Friday, July 15, 2016

# book # book review

Book Review: Like a River From Its Course

An epic novel exposing the ugliness of war and the beauty of hopeThe city of Kiev was bombed in Hitler's blitzkrieg across the Soviet Union, but the constant siege was only the beginning for her citizens. In this sweeping historical saga, Kelli Stuart takes the reader on a captivating journey into the little--known history of Ukraine's tragedies through the eyes of four compelling characters who experience the same story from different perspectives.

Maria Ivanovna is only fourteen when the bombing begins and not much older when she is forced into work at a German labor camp. She must fight to survive and to make her way back to her beloved Ukraine.

Ivan Kyrilovich is falsely mistaken for a Jew and lined up with 34,000 other men, women, and children who are to be shot at the edge of Babi Yar, the "killing ditch." He survives, but not without devastating consequences.

Luda is sixteen when German soldiers rape her. Now pregnant with the child of the enemy, she is abandoned by her father, alone, and in pain. She must learn to trust family and friends again and find her own strength in order to discover the redemption that awaits.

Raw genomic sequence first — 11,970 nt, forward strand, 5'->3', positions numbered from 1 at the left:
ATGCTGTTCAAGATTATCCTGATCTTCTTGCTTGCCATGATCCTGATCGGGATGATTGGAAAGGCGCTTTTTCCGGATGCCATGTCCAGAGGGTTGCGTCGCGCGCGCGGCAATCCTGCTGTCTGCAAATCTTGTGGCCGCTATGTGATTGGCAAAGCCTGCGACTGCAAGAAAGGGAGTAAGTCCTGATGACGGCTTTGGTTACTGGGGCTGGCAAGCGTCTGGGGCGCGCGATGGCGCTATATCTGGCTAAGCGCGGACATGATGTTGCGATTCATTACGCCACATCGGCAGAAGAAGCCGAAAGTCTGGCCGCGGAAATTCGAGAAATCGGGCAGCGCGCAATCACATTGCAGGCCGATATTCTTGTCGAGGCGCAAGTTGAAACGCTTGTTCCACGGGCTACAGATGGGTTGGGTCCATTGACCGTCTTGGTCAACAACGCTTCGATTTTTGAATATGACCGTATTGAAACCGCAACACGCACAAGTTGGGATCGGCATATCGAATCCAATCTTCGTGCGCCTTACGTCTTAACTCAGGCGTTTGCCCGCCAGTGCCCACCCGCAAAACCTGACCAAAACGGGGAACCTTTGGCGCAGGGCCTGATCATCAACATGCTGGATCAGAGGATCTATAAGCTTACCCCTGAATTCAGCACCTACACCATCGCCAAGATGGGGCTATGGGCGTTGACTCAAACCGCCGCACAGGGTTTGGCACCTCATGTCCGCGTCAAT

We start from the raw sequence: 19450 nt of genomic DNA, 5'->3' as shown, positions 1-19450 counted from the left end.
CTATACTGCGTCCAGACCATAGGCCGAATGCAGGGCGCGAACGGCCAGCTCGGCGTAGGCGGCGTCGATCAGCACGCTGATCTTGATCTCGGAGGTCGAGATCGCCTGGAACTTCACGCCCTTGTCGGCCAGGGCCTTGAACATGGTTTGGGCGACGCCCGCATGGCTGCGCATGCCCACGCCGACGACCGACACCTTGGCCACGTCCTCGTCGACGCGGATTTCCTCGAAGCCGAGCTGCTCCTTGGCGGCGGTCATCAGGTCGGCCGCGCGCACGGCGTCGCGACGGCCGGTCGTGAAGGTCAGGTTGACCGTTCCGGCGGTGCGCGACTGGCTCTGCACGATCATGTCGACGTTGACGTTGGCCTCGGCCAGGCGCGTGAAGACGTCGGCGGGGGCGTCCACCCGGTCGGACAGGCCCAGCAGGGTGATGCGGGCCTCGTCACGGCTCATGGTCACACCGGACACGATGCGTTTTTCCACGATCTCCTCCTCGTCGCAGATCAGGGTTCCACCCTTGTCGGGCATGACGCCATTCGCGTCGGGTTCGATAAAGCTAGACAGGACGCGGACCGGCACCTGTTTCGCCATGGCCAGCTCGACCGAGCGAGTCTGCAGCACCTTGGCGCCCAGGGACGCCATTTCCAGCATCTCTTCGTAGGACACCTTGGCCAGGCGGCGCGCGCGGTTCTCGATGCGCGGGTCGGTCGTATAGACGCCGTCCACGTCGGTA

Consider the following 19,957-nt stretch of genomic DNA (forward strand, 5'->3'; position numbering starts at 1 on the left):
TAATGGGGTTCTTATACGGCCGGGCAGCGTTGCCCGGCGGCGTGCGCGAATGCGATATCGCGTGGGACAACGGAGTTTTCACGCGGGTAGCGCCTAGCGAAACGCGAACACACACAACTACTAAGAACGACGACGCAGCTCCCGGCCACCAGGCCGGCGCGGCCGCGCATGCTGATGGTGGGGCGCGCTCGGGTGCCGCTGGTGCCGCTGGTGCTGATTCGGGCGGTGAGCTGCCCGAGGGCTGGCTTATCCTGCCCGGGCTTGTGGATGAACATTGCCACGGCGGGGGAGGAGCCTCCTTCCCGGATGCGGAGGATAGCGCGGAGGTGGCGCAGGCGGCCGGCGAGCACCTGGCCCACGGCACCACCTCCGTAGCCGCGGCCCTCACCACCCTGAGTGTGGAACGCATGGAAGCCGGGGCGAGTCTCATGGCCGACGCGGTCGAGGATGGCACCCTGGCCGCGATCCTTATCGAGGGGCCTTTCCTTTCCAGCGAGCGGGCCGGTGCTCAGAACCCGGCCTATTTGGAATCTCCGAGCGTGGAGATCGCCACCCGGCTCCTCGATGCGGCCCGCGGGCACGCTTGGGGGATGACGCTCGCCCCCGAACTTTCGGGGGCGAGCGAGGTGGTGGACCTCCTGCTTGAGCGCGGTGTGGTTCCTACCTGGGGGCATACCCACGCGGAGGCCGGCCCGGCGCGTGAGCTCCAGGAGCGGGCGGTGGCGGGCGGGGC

Frederick Hermann is sure in his knowledge that the Fuhrer's plans for domination are right and just. He is driven to succeed by a desire to please a demanding father and by his own blind faith in the ideals of Nazism. Based on true stories gathered from fifteen years of research and interviews with Ukrainian World War II survivors, Like a River from Its Course is a story of love, war, heartache, forgiveness, and redemption.

It's rare that a book reaches out, grabs you by the heart and refuses to let go. This book does just that. Told from four points of view, this book shows you a side of war that they don't teach you sitting in a classroom. Don't get me wrong. Dates, locations, names of the major players are important, but this book shows what war really is. It shows the personal side, how it affected the average person and how those average people survived.

This is a book that every history student should be made to read. I laughed, cried, mourned, and celebrated with each of the characters. I was picking this book up every free moment that I had and I won't lie when I say that this book changed me and put me in touch with a time that happened before I was born. When time passes, we become disconnected. This book reconnects people with what was truly a terrible time. I cannot recommend this book enough.


I received a copy of this book for the purpose of this review. All thoughts, comments, and opinions are my own.
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